Green hotels offer close to a peak ecological experience
Tourism heats up but the goal is cool carbon footprints
Molly Peters is wedding coordinator at Sleepy Hollow Inn in Huntington, which rewards guests for driving hybrid vehicles. (Bill Greene/Globe Staff)
"When the well is dry, we learn the worth of water." The card, with its Benjamin Franklin aphorism, is hard to ignore in the bath of a guest room at Thistledown Inn, a bed-and-breakfast in Morrisville. To reinforce the message, it explains where the inn gets its tap water, how much fluoride, chlorine, and sodium hydroxide are added, and where it ranks on the purity scale (relatively high).
The eco-cards, as innkeeper Sheila Tymon calls them, address everything from composting to carbon dioxide emissions. In one, she offers to share recipes. Not for muffins or souffles, mind you, but for the nontoxic cleaners she uses. At breakfast, guests learn the provenance of their apple slices and egg and cheddar casserole. Occasionally she takes them to a farm, and regularly offers beekeeping lessons out back.
The challenge, Tymon says, is to offer stewardship information in "a nonpreachy way." She is more informed than most; she teaches environmental sciences at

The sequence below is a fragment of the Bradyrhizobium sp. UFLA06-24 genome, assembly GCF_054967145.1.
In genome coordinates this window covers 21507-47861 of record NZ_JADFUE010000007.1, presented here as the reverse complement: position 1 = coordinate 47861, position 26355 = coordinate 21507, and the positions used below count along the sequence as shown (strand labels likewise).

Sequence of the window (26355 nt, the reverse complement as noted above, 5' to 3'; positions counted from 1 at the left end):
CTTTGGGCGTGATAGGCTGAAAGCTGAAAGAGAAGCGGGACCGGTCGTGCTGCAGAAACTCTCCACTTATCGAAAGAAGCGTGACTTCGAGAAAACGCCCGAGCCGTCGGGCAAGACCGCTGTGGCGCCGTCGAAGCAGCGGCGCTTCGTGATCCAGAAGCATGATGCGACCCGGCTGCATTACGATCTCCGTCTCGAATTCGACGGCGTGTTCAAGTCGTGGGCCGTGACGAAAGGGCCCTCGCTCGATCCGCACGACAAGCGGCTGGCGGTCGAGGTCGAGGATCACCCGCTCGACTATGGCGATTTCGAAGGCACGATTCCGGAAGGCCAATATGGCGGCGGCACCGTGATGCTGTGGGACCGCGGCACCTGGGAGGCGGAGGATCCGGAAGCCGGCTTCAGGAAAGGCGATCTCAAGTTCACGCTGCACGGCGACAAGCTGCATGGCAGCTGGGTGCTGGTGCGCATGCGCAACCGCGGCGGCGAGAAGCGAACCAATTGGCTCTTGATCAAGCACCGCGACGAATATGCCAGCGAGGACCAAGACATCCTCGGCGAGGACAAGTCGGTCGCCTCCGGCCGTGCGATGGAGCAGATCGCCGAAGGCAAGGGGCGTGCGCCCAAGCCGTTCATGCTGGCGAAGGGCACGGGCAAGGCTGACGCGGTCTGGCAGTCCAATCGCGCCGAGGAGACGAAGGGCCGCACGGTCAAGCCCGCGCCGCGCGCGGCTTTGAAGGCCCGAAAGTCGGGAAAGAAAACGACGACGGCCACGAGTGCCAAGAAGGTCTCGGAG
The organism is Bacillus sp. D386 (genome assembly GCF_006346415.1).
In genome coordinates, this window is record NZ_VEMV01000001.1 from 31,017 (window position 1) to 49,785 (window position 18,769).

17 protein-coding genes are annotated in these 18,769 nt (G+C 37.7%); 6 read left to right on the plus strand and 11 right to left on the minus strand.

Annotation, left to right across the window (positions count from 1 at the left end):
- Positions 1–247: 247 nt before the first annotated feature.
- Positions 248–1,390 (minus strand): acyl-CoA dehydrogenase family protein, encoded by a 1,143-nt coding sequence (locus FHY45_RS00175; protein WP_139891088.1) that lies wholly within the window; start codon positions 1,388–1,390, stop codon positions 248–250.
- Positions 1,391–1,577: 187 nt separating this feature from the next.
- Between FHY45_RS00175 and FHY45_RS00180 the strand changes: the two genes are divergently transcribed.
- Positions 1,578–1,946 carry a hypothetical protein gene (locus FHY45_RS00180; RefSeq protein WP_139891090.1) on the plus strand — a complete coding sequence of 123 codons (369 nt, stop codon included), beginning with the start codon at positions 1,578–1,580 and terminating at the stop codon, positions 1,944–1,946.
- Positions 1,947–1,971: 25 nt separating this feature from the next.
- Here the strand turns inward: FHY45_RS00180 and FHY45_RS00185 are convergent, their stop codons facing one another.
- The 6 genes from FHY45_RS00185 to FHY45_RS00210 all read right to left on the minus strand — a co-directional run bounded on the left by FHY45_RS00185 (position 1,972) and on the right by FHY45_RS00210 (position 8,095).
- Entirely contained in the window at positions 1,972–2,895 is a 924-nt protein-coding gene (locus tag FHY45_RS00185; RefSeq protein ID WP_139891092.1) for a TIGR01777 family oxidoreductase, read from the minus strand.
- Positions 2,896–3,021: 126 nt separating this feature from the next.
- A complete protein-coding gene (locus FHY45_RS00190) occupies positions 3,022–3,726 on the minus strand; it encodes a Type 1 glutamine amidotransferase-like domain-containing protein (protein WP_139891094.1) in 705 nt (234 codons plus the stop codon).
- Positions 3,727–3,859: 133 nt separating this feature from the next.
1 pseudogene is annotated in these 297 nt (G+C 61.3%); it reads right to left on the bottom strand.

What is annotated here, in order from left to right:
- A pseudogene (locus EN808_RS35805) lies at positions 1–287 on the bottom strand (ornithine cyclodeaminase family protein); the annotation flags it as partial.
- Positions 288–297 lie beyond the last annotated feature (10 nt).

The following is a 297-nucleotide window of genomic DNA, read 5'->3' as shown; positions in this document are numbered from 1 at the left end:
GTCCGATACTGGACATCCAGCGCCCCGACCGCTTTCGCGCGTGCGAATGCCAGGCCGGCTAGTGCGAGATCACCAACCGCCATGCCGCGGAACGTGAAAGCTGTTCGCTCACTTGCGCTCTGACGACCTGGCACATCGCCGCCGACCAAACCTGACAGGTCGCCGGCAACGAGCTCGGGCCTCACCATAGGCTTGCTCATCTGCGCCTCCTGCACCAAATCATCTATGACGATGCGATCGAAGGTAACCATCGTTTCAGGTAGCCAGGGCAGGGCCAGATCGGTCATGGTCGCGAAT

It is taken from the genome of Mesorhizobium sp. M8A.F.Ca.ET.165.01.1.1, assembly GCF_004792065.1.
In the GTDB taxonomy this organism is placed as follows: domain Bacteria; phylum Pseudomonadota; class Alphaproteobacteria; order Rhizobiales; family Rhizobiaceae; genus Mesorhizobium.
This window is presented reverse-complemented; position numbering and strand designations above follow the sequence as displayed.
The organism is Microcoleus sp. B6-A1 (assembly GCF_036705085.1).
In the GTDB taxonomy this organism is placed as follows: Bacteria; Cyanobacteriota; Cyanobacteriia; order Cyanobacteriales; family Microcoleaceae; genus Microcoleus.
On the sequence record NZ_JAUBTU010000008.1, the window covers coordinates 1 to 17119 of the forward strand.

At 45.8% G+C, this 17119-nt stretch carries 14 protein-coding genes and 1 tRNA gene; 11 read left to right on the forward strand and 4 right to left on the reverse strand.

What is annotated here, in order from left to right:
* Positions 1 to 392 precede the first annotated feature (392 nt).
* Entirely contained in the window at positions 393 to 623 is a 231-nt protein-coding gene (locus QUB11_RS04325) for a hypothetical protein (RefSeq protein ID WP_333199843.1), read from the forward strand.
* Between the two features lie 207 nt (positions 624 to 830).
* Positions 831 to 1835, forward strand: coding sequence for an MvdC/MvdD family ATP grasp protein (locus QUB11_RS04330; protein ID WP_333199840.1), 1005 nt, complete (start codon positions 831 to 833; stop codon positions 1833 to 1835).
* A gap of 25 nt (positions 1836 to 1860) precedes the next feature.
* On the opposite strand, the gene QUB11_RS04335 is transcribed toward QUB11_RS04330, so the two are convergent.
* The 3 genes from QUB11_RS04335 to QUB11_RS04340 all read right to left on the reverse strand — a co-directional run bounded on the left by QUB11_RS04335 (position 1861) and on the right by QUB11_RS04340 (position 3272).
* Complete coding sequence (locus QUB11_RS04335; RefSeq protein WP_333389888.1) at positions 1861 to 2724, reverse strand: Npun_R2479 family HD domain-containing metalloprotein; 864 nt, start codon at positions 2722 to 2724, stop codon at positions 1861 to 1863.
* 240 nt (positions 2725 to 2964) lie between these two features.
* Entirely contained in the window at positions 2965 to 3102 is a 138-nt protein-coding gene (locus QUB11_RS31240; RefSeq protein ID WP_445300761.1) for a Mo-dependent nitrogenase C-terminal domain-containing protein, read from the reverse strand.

Such green-themed hospitality might seem unusual, but in Vermont, it is rapidly becoming the norm. As an income source, tourism is outstripping the agriculture that the state so passionately espouses. Yet with the encroachment of Wal-Marts and condominium developments, existential worries are creeping to the door of the hospitality industry. Twice since 1993 the National Trust for Historic Preservation has placed Vermont on its list of the nation's 11 Most Endangered Places. In 1998 the state struck back, launching the Green Hotels in the Green Mountain State program. So far, it has conferred green certification on 82 out of 985 establishments and designated another six as "environmental partners." Partners have met basic composting, recycling, and energy-conservation levels but have yet to draft an environmental management plan for how they will further shrink their carbon footprint.
According to Peter Crawford, one of the program's two coordinators, such plans are relatively easy for a standard B&B, but more involved for larger resorts. The Woodstocker Inn is an example of the former. Its British proprietors, David Livesley and Dora Foschi, stock their nine guest rooms with organic soaps and their breakfasts are made from organic, locally-produced ingredients. Part of the reason they chose Vermont was its green ethic, Livesley explained, "but we were going to run a green inn whether there was an organization or not." Livesley believes the state's hospitality industry is among the nation's greenest.
As for resorts, Crawford praised the Trapp Family Lodge for composting "everything that comes out of its kitchen." He also hailed the new Stowe Mountain Lodge, a sparkling 139-room luxury complex with a golf course and custom-built alpine village at the base of Mount Mansfield. The facility, disparaged by detractors as out of scale for the fragile ecosystem of Vermont's highest mountain, diverts 70 percent of its waste stream from area landfills, Crawford said, "which is incredible. The state average is about 30 percent."